14.04.2020 - The article was published on Enius NO. 14, December 2015.

Peter Blinkhorne has enjoyed many aspects of volunteering in the past decade.

Peter flew to Tonga on 8 December to begin an 18-month VSA assignment, his seventh in the past nine years.

“It’s a lifestyle that suits me at the moment,” he says. “It’s stress free, the host organisations are very receptive and there’s a lot of satisfaction in meeting an assignment’s goals.”

Peter, 63, a qualified chartered accountant from New Plymouth, has financial advisory skills in high demand. In Tonga he will offer business advice to the Tonga National Youth Congress. Past assignments have taken him to Tanzania, Papua New Guinea twice, the Solomons, and Botswana where he worked with Australian volunteers. For most of 2015 he was in the Cook Islands.

“VSA reinforces a minimalist way of life that I find quite pleasant,” he says. “There’s none of the temptations of life back here with the neighbour getting a new car and me wondering whether I should get one too.”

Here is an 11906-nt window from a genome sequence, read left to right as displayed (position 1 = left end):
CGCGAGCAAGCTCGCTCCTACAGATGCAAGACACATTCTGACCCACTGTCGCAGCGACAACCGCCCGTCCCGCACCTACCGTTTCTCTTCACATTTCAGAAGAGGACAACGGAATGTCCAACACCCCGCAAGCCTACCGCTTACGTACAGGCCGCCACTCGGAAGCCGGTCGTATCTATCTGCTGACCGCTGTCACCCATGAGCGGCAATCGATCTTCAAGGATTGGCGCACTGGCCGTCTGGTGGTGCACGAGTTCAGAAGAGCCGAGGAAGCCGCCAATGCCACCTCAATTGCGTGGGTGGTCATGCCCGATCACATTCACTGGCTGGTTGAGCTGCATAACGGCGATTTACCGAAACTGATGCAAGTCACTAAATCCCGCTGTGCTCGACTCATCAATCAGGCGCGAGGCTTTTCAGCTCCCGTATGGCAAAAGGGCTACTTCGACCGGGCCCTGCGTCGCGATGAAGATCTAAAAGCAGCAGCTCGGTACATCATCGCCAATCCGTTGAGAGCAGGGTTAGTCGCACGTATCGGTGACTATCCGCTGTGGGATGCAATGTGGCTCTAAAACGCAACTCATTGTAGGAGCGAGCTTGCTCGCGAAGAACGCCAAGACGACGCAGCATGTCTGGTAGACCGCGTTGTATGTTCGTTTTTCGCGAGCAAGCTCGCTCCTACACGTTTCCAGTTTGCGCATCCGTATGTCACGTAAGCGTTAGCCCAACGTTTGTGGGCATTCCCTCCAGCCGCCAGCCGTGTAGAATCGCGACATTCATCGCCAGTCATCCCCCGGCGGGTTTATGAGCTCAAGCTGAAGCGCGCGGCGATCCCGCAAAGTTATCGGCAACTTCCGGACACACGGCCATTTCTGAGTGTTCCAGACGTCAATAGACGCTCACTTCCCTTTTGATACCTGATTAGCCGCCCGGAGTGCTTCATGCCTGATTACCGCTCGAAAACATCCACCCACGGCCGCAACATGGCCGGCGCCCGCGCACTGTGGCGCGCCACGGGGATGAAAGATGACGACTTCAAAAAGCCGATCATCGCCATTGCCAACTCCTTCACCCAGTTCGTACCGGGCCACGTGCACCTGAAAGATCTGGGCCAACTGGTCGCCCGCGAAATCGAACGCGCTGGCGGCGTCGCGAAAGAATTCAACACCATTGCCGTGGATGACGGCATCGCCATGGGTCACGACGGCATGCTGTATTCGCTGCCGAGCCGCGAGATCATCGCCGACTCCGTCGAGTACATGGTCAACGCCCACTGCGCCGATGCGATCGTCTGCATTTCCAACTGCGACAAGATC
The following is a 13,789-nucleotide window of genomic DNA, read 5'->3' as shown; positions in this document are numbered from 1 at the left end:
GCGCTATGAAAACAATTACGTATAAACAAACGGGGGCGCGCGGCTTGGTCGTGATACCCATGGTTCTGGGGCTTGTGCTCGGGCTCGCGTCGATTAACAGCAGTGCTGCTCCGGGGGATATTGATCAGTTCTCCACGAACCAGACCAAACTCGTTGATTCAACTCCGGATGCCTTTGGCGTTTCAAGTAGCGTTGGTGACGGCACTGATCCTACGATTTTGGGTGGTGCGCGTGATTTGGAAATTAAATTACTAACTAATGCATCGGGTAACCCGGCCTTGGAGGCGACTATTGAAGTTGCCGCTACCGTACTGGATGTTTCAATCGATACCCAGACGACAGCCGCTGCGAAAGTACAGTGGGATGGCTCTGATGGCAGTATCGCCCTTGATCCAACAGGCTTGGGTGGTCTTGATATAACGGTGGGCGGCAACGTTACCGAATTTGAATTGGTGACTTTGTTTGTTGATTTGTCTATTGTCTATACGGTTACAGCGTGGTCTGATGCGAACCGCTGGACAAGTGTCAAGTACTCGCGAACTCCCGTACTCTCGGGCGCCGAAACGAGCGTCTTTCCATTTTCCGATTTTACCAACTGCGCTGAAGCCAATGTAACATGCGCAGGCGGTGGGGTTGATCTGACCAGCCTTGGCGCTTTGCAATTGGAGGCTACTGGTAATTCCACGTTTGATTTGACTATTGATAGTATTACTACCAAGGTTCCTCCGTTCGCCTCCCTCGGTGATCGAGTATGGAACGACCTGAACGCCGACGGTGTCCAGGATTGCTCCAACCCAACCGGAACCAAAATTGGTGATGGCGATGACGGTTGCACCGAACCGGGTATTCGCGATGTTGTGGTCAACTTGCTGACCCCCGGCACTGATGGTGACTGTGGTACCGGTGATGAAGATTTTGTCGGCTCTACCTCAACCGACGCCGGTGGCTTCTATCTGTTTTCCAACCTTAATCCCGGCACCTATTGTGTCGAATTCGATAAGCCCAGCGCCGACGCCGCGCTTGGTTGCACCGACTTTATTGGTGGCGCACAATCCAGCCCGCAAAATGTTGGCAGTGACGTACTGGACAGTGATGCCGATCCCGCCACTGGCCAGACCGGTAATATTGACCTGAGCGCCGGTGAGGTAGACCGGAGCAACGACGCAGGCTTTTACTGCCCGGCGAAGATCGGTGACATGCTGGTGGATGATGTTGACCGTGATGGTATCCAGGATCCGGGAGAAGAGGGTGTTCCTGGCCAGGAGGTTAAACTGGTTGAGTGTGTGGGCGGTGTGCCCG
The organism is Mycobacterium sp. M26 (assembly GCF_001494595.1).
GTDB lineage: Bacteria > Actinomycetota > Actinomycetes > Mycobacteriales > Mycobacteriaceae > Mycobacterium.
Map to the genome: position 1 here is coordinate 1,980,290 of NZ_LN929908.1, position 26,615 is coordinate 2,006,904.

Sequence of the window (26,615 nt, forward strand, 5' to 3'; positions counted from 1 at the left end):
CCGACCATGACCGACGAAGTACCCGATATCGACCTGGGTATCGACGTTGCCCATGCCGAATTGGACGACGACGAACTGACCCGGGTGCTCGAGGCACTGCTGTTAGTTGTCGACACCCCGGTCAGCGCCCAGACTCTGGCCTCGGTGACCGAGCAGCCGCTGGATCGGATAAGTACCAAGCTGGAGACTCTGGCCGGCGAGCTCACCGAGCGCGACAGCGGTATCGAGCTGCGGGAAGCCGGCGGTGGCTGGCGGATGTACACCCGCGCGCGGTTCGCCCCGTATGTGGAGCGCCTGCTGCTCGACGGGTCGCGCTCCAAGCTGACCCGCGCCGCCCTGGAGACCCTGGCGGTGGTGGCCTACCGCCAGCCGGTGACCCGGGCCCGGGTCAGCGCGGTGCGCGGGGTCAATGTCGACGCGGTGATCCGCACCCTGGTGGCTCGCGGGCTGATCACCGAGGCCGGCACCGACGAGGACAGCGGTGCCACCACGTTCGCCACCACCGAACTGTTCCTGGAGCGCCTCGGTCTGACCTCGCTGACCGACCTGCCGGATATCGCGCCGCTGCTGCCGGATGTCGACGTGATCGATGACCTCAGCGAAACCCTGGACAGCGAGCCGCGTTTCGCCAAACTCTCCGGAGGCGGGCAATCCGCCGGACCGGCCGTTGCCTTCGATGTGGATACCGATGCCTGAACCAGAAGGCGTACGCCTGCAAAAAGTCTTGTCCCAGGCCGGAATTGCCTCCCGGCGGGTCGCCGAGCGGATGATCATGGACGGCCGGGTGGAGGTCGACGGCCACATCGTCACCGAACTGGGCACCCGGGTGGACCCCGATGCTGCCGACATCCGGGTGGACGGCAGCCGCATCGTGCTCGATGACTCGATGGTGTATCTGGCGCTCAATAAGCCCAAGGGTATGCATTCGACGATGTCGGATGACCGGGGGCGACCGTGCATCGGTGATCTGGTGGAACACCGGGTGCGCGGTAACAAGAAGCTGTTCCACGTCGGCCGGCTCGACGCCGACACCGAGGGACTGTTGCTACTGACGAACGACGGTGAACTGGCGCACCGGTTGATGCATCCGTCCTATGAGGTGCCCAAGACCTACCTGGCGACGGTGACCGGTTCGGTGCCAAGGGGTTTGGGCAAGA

While he’s away, his financial interests back home are managed.  Without that, he says, he couldn’t afford to volunteer as much.

His family in New Zealand are all well and getting on with their lives. “They’re really only a flight away, so it’s no big deal. You can always get on a plane and come home.”

Tanzania, home to his first assignment at a remote Lutheran Church, remains a favourite country. “I had a four-wheel drive so I could visit game parks, I climbed Mt Kilimanjaro, and I met so many good people.”

Meeting people, getting to know a society rather than just passing through, and being free of New Zealand’s pressures add up to a package that Peter is now set to enjoy for another year.


Volunteering has its compensations - the view from the porch of Peter's 2015 home in the Cook Islands.